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Colorful courage

Published: Monday, October 8, 2012

Updated: Monday, October 8, 2012 01:10

Big Gay Bbq

Roger Zhang

Not only is October LGBT History Month, but Texas A&M’s GLBT Resource Center has built a week of programming around National Coming Out Day on Thursday. But the Resource Center isn’t the only organization involved in this week’s LGBT-related activities.

“The week is a combined effort to promote National Coming Out Day and as education about what it means to come out and all the experiences that may be associated,” said Ryan Cano, senior architecture major.

Although one objective of the week is to promote National Coming Out Day, it’s not the singular focus.

“Not all of our events are particularly coming-out related,” said Mickey Belaineh, senior political science major and student worker at the GLBT Resource Center. “It’s encompassing all different aspects of being GLBT-identified.”

Coming Out Week serves as a platform for LGBT visibility — not just to the A&M community at large, but to the rest of the LGBT community.

“Some people are considering coming out, but they’re afraid that they’re going to be alone,” said Steven Ahern, plant pathology graduate student.

Belaineh said acceptance of the LGBT community at A&M has been on a steady incline.

“A&M is constantly becoming a more welcoming environment,” Belaineh said. “Just from being here three years has been a drastic difference from my freshman year to now. However, there’s still progress to be made.”

Belaineh said the Coming Out Week events reflect the diversity within A&M’s LGBT community.

“The GLBT community is not monolithic by any means. Everybody has very different experiences and comes from very different backgrounds,” Belaineh said. “This is also an environment for all these people of various backgrounds and experiences to share that with one another and learn from one another’s experiences.”

Coming out varies greatly from person to person, but Cano said most people who have had coming out experiences seem to agree that it doesn’t happen all at once.

“It’s not just a one-day occurrence,” Cano said. “Coming out is a process.”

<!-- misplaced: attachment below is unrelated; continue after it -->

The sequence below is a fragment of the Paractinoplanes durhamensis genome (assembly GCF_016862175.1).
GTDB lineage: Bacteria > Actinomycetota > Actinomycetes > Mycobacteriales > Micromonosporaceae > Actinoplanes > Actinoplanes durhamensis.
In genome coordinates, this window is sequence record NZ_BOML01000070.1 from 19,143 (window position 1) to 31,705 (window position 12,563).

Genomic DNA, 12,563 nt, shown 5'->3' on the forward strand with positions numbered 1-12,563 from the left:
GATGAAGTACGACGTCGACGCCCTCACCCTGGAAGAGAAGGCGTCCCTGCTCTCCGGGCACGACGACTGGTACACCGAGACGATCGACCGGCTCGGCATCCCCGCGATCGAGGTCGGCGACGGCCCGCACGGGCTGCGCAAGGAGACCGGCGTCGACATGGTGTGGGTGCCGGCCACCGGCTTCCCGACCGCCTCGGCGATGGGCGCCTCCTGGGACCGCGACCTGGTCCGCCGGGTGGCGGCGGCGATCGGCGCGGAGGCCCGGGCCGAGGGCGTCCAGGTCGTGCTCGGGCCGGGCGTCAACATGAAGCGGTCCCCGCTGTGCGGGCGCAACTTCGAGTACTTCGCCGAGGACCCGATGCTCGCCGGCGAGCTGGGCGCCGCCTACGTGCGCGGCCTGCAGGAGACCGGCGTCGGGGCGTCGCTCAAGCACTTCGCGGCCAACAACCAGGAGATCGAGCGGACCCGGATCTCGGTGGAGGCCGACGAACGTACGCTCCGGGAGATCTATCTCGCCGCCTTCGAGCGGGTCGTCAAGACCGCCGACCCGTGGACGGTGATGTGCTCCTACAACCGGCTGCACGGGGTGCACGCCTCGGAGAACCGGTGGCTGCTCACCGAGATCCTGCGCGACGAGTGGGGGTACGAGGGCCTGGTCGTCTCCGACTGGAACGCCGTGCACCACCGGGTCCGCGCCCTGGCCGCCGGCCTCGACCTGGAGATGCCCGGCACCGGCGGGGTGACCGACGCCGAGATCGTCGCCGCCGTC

Cano said his coming out story occurred in three steps. First, he came out to his friends and classmates in his sophomore year of high school. Second, he came out to his sister in his junior year. Third, he came out to his parents during his senior year.

Although he didn’t think his friends and family would reject him for being gay, Cano said he put up safeguards in preparation for the worst. In his sister’s case, Cano waited for her to go away to college. This way there were 180 miles between them, just in case. For the same reason, Cano didn’t come out to his parents until after he had applied to multiple schools. He made sure he had a way out in case his parents didn’t accept him.

“A very difficult part of the process is coming to terms with having to lose my family and my closest friends and my entire support system,” Cano said. “It was, ‘if they don’t accept me, what am I going to do?’”

Although he had already come out as gay in high school, when Cano entered the new environment of Texas A&M, he said he had to come out again.

“Here, I have to start over again. Every day you have to come out in some sort of way,” Cano said. “Me riding on the bus with all these people there who I don’t know, wearing a rainbow bracelet — that’s in a small sense, kind of coming out to them.”

Senior theatre arts major Madi O’Brien describes her coming out experience as relatively easy and drama-free. Like Cano, she said it was a process of coming out to her close friends and family.

“I made sure and had personal, one-on-one coming out moments with the people I was really close to,” O’Brien said. “For me, I just got to a point where I was ready to be out, so I put my relationship status with my girlfriend on Facebook.”

O’Brien said one of her biggest realizations was that she had to let the people around her deal with her coming out in their own way.

“Even though this was something that I had been processing and dealing with personally for a long time, it was very new for everyone that I was around,” O’Brien said.

Cano said coming out isn’t just about the individual who is coming out. It also affects those connected with that individual.

“Coming out is as much about other people as it is about self-acceptance and coming to terms with your own identity and your own sexuality,” Cano said.

Belaineh said he hopes Texas A&M will continue to become more welcoming to the LGBT community.

“My biggest vision for what I would like A&M to be like is for it to be a place where LBGT-identified students who are incoming freshmen don’t have to think, ‘Man, am I going to be able to be out on the Texas A&M campus?’” Belaineh said.

Cano said he hopes that someday coming out won’t be such a big deal.

“For me it would be nice for coming out to not be as important,” Cano said. “I would like to see the day when people don’t need to come out.”


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